if @request.end_with?(CRLF)
          # Request is completed.
          @request = ""

      def respond(message)
        @response << message + CRLF

        # Write what can be written immediately,
        # the rest will be retried next time time

      def on_writable
        bytes = client.write_nonblock(@response)
        @response.slice!(0, bytes)

      def monitor_for_reading?

      def monitor_for_writing?

I'll try my best to explain this next part, we'll update our spawn_child method to be as follows:

  def spawn_child
    fork do
      @handles = {}
      loop do
        to_read =
        to_write =
        readables, writables = + [@socket], to_write)
         readables.each do |socket|
            if socket = @socket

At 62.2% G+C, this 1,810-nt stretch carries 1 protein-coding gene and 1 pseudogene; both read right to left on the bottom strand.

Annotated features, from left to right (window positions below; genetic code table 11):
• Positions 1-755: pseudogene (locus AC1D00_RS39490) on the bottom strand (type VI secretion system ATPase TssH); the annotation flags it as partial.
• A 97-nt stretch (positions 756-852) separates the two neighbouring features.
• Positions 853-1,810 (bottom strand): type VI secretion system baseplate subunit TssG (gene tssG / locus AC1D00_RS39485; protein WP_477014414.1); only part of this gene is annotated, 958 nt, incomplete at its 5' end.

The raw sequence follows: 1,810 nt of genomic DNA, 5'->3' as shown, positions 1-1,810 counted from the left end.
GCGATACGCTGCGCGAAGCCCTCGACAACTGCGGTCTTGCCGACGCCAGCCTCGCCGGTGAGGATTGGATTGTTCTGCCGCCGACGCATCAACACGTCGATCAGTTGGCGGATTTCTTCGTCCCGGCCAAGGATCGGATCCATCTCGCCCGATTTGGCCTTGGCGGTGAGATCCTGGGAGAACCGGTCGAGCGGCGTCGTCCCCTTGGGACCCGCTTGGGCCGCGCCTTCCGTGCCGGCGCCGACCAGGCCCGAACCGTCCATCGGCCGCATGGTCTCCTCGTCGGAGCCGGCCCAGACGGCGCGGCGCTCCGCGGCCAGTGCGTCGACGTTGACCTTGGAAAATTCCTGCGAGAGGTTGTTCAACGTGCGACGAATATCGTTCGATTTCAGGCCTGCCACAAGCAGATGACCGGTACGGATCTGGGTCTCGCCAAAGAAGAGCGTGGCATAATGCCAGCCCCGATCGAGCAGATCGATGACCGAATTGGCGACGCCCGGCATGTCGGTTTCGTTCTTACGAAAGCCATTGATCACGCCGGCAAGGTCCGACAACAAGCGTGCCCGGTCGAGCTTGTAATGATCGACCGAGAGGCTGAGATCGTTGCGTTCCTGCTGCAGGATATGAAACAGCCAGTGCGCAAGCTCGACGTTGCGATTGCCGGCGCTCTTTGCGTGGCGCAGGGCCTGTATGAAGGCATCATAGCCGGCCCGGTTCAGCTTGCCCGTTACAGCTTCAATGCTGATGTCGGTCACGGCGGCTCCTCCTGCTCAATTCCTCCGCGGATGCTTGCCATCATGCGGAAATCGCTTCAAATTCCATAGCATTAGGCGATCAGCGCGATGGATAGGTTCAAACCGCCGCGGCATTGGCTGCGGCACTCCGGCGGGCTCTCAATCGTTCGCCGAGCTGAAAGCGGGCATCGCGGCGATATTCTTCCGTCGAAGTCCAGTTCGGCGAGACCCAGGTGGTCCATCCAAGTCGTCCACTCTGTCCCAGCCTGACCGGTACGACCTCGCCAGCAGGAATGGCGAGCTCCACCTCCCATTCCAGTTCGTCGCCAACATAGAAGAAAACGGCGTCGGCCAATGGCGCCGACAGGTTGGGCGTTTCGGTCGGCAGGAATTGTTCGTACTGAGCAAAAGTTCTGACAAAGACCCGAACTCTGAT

io = @socket.accept
              connection =
              @handles[io.fileno] = connection

              connection = @handles[socket.fileno]

              data = socket.read_nonblock(CHUNK_SIZE)
            rescue Errno::EAGAIN
            rescue EOFError

What we do in the function above is the following: We have a local variable handles that has all the connections related to this forked process, we loop over them and check which ones do we need to monitor for reading and writing. Then we proceed to use select(2) which monitors sockets for reading and writing. Nowadays sys calls like epoll(7) and poll(2) are used because they can handle a much bigger amount of sockets than select.